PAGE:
Component maker MSI has issued a call to the world's pluckiest liquid nitrogen pourers, volt-modders and clock fiddlers, in a bid to find the master overclocking champion.
The Masters of Overclocking Arena (MOA) contest apparently has a Star Wars theme this year, and will come to a climax at the grand final in Taiwan. However the contestants in the final will be decided via a number of heats, including a couple that can be entered online.
The megahertz race has just kicked off via the "You've got the Xtreme Power!" competition on overclocking-verification site HWBOT (opens in new tab), which runs from now until the end of June. HWBOT is specifically looking for new records in the SuperPI 32M benchmarks, as well as 3DMark Vantage using the Performance settings.
This part of the competition is potentially open to any overclockers around the world, although your overclocking kit has to feature an MSI Big Bang XPower motherboard, as well as a costly six-core Core i7 980X CPU.
A number of prizes are offered for this heat, including cash, with the final winner getting $1,000. Perhaps more importantly, though, the top clocker also gets to compete in the grand final in Taipei.
Meanwhile, overclockers have another means of potential entry to the final via Futuremark's "Lords of overclocking 2010" competition. This runs from 21 June to 18 July, and will be split into European, Asian and American divisions. The top two winners from each division will then qualify for the final.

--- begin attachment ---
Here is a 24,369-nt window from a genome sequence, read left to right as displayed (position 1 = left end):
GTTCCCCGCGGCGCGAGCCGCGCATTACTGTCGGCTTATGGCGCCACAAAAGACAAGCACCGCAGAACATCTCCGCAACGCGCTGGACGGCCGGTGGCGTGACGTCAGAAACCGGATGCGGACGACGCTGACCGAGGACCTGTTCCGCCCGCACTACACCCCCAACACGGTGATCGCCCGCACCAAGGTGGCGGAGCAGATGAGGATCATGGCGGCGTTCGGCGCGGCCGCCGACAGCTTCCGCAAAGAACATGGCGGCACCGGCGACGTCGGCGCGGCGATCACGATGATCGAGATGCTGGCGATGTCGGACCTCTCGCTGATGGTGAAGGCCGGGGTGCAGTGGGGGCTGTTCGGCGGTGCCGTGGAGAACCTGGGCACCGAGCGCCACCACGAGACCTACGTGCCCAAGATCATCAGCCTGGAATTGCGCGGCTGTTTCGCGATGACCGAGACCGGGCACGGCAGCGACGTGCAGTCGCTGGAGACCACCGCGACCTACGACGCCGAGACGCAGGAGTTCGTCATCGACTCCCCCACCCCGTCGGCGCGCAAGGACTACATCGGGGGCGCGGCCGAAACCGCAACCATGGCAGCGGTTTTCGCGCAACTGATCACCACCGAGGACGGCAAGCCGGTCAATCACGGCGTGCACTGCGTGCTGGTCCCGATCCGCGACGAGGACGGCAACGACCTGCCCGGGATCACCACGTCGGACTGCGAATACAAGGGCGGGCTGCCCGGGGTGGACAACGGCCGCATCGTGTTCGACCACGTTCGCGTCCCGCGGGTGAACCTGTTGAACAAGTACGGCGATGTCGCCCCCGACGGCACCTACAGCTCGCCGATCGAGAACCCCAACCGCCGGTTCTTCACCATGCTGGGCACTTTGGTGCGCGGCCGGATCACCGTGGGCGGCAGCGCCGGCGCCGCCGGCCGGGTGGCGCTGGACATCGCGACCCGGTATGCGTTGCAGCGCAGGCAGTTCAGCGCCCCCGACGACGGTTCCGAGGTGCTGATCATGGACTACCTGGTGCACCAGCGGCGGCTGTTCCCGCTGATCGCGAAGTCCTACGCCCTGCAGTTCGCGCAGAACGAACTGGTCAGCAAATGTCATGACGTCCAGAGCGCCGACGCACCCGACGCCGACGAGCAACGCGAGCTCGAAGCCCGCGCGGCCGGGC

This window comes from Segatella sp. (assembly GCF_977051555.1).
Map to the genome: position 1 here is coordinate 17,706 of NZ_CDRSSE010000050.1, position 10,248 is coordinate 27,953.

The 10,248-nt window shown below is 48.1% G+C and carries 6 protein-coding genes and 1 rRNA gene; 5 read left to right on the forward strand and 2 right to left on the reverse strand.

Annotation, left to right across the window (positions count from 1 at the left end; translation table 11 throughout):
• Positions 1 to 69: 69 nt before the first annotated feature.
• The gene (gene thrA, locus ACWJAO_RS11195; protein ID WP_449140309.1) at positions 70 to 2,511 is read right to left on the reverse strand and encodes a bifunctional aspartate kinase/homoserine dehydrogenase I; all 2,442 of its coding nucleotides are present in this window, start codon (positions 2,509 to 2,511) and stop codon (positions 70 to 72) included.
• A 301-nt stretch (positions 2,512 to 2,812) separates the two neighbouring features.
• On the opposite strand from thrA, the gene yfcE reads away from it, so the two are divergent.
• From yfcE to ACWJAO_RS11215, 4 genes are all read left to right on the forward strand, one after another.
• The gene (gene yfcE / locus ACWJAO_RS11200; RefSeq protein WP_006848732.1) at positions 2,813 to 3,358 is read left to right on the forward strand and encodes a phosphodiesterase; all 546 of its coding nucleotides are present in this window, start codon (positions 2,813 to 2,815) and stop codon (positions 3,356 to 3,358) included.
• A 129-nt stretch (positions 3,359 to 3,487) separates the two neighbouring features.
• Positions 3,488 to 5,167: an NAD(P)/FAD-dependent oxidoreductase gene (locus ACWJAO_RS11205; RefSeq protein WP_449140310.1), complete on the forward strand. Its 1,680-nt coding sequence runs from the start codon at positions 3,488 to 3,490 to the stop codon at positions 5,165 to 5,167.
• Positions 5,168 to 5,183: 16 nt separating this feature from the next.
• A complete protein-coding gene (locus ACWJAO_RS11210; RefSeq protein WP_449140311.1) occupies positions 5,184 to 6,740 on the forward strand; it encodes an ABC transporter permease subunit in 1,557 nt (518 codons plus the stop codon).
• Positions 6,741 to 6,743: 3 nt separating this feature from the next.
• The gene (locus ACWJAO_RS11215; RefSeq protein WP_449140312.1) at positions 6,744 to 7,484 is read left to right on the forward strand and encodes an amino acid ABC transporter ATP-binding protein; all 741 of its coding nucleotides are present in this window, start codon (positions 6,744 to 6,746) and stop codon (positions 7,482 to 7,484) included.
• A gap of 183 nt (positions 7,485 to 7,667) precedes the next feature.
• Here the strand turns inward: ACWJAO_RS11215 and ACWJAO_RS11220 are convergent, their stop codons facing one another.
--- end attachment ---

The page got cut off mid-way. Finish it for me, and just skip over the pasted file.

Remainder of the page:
We don't know what Futuremark's competition will involve, but we'd imagine it will require a top score in one of Futuremark's 3DMark benchmarks. In last year's competition (opens in new tab), the object was to achieve the highest 3DMark06 score, with no limits on the hardware you could use.
In addition to these heats, MSI also plans to host the MOA 2010 European tournament in Paris from 26-27 June. In this competition, teams from 13 countries (hopefully with travel expenses covered by MSI) will be given the task of competing on-site, and the top five teams will make it to the final.
As with the HWBOT competition, however, MSI's European on-site heats require a specific kit list, including an MSI Big Bang Xpower motherboard, a Core i7 980X CPU, an MSI GeForce GTX 480 graphics card, 2GHz Kingston memory and an Enermax PSU.
MSI says that teams at the Paris event will have two hours to assemble all their kit and make their adjustments, and they'll then have to start overclocking. According to MSI, there is no limit on hardware modifications, but entrants will have to perform all the mods themselves, as well as any thermal enhancement, soldering and so on, at the event.
If you think you have a crack team of overclockers capable of taking on the world's best, then check out MSI's MOA website (opens in new tab) for more information.